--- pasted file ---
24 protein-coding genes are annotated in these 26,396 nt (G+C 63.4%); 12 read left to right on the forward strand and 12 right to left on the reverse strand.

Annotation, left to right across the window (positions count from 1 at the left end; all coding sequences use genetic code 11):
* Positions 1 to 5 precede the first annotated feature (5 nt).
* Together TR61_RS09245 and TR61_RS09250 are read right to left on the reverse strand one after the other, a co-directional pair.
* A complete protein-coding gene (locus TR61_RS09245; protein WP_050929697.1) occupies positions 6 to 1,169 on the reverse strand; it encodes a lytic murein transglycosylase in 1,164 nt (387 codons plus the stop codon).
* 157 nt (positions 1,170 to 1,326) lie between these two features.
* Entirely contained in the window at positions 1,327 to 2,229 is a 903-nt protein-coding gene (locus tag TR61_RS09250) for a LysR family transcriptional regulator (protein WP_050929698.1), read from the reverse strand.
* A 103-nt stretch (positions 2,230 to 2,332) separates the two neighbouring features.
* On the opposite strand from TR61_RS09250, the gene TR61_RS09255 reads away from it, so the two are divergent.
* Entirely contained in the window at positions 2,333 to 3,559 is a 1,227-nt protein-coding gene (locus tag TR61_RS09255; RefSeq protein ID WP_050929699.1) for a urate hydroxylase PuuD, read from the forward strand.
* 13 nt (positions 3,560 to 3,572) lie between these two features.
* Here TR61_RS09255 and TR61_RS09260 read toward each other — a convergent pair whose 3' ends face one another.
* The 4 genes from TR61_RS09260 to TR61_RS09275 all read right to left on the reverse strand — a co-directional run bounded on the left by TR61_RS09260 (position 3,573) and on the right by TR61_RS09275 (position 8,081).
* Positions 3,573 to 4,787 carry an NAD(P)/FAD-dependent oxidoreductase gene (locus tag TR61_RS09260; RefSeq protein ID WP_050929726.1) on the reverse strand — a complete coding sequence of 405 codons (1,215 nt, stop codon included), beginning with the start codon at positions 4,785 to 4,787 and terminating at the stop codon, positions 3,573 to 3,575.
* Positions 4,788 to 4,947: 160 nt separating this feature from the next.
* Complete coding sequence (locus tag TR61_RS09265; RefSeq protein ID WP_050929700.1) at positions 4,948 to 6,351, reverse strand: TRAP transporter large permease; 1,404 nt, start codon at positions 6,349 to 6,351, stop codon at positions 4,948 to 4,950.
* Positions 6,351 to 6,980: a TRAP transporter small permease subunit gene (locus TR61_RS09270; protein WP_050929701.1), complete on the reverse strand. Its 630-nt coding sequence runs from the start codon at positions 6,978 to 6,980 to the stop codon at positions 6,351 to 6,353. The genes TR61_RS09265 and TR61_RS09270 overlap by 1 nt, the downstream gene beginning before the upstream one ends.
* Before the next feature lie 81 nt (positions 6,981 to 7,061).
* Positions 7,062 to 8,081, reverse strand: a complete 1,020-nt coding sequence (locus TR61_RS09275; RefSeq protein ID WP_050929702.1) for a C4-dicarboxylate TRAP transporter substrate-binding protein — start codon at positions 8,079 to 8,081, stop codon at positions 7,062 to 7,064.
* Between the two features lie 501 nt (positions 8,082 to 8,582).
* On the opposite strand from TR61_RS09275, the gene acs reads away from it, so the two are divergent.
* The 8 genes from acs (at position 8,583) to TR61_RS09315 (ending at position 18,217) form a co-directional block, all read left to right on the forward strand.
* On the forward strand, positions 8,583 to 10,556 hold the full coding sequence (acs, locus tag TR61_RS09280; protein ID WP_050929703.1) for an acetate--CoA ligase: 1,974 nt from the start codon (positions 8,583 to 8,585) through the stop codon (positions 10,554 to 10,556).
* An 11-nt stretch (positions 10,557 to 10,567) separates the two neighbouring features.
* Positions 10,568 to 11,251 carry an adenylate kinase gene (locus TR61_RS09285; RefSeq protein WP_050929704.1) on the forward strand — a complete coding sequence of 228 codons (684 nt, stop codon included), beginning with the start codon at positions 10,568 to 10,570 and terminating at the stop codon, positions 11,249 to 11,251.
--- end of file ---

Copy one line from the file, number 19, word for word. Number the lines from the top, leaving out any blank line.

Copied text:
* Positions 7,062 to 8,081, reverse strand: a complete 1,020-nt coding sequence (locus TR61_RS09275; RefSeq protein ID WP_050929702.1) for a C4-dicarboxylate TRAP transporter substrate-binding protein — start codon at positions 8,079 to 8,081, stop codon at positions 7,062 to 7,064.